Editorial Intervention: Thoughts from Craft Editor Julie Riddle
May 30, 2012 § 3 Comments
The good folks at the PressGang blog interviewed Brevity craft editor Julie Riddle recently, on finding work, accepting work, rejecting work, and working with the work to make it better. Here are some of Julie’s guiding philosophies:
Weak submissions are numerous and are easy to identify (too didactic or simplistic; predictable or conventional; sweeping generalizations; weak structure or style; lack of voice). Strong submissions – pieces that are tight and cohesive, that have something new to say or that arrive at clarity/understanding in new ways, with language that is fresh and surprising – are rare and stand out.
It’s the work in the middle that can be challenging to make decisions about. Especially when there’s been a dearth of strong submissions: the mediocre stuff starts to look pretty good and I begin talking myself into thinking they’re better than perhaps they really are.
Deciding on submissions is largely done through gut instinct. I’m still learning to trust my instincts. I allow plenty of time to consider pieces – I read submissions several times over a period of days. Clarity often comes in the in-between time.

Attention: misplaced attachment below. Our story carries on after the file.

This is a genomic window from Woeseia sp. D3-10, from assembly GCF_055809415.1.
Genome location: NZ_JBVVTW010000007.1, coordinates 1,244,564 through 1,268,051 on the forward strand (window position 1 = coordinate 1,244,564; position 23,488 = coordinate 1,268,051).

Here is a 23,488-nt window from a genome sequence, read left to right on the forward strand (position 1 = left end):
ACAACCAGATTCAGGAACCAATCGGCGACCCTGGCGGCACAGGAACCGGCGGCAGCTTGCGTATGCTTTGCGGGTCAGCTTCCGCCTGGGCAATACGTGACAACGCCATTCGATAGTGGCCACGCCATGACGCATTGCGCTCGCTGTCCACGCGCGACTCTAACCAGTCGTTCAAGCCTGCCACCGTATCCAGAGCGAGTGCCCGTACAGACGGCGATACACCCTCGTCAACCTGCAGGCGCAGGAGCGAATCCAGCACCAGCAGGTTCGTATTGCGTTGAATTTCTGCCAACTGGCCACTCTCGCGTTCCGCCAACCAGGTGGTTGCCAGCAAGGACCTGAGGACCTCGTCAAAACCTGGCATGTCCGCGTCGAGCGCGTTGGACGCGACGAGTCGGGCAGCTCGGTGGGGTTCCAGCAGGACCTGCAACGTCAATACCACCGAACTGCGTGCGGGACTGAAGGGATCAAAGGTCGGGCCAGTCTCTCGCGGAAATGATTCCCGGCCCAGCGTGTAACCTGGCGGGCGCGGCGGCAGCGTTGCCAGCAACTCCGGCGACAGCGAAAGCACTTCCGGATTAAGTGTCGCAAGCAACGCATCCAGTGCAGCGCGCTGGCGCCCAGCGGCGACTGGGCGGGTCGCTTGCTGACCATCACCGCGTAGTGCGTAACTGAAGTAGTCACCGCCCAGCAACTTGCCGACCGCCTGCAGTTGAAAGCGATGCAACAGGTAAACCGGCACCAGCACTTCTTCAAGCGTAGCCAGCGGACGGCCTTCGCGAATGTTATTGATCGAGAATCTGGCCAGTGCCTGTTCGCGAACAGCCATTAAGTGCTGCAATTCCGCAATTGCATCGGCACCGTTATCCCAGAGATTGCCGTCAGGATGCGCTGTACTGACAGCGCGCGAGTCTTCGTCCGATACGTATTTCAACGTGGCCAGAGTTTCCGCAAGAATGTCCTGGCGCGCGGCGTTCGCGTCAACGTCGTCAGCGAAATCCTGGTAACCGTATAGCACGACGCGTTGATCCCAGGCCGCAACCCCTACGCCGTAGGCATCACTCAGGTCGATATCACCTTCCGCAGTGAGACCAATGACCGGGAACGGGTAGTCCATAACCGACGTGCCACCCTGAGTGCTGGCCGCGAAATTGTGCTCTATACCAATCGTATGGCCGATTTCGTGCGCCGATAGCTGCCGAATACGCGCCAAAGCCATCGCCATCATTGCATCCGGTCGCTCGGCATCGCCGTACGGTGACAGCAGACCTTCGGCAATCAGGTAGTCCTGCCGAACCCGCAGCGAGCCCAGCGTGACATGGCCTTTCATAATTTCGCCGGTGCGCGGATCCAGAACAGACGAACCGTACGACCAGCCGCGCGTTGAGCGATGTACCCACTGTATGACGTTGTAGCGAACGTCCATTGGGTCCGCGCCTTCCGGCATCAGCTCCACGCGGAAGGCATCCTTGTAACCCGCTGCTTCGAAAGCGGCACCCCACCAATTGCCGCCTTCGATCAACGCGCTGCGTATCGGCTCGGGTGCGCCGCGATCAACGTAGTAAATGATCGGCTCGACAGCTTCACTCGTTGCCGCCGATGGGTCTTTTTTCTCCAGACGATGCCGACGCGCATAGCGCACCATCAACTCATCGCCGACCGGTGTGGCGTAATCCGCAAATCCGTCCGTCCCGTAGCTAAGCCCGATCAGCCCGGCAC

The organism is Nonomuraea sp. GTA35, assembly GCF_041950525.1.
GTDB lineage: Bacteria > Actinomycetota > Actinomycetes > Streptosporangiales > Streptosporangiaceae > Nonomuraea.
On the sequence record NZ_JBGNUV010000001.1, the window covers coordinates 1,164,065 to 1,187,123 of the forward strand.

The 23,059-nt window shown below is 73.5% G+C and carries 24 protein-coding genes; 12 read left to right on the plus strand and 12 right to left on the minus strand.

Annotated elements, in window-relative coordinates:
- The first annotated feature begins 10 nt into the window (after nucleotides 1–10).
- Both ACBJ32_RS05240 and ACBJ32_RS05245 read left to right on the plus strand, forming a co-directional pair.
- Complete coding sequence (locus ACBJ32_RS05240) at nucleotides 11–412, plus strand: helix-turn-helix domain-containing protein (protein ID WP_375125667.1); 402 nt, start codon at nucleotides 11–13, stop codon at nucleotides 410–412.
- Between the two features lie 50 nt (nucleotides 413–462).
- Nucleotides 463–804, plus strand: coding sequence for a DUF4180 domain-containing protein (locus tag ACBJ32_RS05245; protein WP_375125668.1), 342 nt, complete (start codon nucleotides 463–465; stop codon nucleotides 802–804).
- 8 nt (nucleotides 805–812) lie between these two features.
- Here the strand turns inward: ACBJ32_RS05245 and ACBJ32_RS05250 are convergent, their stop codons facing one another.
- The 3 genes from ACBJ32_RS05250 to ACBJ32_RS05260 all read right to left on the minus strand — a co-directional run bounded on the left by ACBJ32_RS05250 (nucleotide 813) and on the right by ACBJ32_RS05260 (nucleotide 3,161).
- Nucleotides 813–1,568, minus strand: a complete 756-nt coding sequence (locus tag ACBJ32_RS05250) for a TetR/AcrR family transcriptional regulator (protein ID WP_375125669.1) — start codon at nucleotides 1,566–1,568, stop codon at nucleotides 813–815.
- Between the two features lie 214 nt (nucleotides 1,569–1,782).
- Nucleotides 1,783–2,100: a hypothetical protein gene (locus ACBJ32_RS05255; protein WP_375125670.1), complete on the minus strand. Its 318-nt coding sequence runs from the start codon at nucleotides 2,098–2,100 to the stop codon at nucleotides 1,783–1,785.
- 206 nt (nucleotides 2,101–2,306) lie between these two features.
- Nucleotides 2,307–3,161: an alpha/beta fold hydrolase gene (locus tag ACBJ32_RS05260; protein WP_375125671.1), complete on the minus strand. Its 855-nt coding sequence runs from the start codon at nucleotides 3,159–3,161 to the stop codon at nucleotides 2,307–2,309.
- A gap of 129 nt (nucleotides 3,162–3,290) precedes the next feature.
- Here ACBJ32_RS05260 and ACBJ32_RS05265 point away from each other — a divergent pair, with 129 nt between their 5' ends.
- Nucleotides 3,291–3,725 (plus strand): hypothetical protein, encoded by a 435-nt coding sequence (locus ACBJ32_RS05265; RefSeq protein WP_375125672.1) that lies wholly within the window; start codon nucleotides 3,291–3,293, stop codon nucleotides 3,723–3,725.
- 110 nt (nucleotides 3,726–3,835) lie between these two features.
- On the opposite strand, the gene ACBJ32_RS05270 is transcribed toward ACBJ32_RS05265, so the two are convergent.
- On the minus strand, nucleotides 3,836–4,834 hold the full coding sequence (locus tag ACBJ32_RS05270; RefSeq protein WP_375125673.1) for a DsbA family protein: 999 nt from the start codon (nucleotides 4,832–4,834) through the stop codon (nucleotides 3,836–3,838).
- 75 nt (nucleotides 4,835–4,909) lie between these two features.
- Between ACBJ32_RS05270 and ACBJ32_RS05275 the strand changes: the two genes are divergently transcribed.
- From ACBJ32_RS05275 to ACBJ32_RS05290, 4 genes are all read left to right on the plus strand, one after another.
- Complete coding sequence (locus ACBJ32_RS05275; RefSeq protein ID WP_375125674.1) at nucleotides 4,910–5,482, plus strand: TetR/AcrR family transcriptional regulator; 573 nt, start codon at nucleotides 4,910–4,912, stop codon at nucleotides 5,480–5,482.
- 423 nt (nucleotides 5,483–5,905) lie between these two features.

And ideas on how to approach the editing process:
- Locate the strongest opening and closing paragraphs. They aren’t always the first and last paragraphs of the piece. Sometimes the essay begins in the second or third paragraph and the first sentences were the author clearing her throat. Sometimes an essay ends with the second-to-last paragraph and the final paragraph was the author wrapping up meaning with a pretty bow.
- Eliminate redundancy. Sometimes writers don’t trust that the reader will “get” what they mean and will make their point twice, implicitly and explicitly.
- Untangle awkward sentences. Move a paragraph or sentence elsewhere in the piece to tighten/clarify the section it had been in and support/enhance the section it joined.